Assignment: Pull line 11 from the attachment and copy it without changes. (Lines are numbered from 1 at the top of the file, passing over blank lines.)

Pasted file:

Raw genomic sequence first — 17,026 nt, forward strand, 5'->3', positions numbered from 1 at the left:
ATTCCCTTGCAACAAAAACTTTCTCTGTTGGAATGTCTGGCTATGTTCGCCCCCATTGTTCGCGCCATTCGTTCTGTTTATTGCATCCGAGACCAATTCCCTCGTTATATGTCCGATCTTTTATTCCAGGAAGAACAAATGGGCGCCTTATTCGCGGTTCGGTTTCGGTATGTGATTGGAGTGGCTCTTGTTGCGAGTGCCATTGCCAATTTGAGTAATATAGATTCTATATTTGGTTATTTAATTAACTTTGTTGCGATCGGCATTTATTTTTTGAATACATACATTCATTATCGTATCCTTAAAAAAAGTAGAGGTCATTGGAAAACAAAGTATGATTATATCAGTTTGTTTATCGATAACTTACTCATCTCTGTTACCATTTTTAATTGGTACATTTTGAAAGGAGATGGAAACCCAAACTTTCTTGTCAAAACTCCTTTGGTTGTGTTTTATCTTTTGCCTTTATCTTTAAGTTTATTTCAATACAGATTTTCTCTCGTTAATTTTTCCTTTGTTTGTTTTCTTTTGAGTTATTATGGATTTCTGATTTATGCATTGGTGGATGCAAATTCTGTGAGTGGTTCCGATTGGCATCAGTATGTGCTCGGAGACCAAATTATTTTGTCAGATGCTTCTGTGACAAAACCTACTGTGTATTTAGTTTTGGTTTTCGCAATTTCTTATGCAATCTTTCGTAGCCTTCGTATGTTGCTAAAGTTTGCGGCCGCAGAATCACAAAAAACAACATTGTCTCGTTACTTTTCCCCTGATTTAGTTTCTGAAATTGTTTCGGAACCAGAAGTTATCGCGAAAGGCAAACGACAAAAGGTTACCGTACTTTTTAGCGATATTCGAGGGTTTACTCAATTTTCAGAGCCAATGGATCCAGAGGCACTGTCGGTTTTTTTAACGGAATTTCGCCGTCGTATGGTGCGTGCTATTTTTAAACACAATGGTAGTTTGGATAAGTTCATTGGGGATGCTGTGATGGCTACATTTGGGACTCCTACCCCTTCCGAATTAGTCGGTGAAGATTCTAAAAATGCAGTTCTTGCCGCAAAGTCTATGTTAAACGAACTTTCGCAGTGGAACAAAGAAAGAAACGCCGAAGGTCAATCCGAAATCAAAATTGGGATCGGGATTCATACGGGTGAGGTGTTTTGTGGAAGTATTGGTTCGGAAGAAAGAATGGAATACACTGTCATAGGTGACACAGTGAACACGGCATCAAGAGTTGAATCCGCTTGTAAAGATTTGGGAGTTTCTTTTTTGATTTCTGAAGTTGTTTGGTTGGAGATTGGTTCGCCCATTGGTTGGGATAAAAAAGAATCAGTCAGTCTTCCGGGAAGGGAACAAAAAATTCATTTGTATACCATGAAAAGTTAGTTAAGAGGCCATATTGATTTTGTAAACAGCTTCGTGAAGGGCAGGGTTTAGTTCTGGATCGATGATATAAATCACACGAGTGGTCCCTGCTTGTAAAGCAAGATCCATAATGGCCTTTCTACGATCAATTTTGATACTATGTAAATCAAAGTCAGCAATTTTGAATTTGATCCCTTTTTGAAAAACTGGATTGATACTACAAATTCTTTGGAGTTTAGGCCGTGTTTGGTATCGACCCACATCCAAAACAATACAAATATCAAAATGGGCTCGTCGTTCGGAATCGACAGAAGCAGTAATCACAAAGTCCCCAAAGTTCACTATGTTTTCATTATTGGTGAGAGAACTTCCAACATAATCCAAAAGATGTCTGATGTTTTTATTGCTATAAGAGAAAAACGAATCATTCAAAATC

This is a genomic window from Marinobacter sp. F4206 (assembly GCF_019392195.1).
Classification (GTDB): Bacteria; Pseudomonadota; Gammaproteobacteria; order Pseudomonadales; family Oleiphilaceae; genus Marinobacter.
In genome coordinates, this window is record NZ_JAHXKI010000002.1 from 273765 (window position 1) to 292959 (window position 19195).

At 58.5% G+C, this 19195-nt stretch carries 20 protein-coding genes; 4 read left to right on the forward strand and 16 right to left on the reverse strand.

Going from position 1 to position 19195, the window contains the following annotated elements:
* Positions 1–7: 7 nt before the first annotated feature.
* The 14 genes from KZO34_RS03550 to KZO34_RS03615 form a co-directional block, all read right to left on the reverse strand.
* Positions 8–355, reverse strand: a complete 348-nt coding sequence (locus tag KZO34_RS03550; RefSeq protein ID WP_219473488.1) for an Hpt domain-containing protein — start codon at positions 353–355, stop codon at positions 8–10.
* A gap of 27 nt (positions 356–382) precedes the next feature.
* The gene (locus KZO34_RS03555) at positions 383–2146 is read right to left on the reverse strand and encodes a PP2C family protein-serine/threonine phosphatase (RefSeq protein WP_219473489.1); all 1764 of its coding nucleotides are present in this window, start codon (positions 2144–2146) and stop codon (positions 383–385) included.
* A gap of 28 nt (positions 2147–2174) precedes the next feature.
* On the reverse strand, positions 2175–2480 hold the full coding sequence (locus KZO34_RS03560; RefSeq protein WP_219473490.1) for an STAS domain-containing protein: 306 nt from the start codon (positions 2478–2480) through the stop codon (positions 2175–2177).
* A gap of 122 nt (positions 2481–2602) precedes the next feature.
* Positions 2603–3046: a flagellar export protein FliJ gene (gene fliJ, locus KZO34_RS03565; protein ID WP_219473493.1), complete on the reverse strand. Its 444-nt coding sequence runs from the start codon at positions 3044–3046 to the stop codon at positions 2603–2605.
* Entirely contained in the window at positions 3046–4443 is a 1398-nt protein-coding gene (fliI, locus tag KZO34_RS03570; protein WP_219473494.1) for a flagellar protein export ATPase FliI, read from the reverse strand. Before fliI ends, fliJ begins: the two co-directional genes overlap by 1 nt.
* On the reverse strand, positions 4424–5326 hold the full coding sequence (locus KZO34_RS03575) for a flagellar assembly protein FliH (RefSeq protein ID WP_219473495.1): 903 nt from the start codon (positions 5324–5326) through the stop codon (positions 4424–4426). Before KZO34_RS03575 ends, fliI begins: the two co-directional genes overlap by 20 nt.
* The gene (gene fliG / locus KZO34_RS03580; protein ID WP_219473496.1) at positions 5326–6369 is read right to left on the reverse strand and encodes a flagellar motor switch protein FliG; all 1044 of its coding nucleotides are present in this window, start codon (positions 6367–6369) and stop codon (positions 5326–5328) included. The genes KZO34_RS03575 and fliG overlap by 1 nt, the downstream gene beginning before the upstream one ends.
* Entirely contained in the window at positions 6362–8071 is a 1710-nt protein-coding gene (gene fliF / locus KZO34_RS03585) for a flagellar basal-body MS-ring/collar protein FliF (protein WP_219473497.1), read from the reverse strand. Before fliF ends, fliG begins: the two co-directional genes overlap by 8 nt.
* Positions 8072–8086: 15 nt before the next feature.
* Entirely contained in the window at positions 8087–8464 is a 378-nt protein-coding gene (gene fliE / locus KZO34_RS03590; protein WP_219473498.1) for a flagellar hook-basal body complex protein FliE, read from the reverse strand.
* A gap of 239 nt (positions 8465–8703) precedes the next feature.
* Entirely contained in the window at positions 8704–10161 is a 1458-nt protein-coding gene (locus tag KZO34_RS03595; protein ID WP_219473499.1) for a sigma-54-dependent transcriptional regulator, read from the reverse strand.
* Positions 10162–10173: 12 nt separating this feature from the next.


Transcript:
* A gap of 27 nt (positions 356–382) precedes the next feature.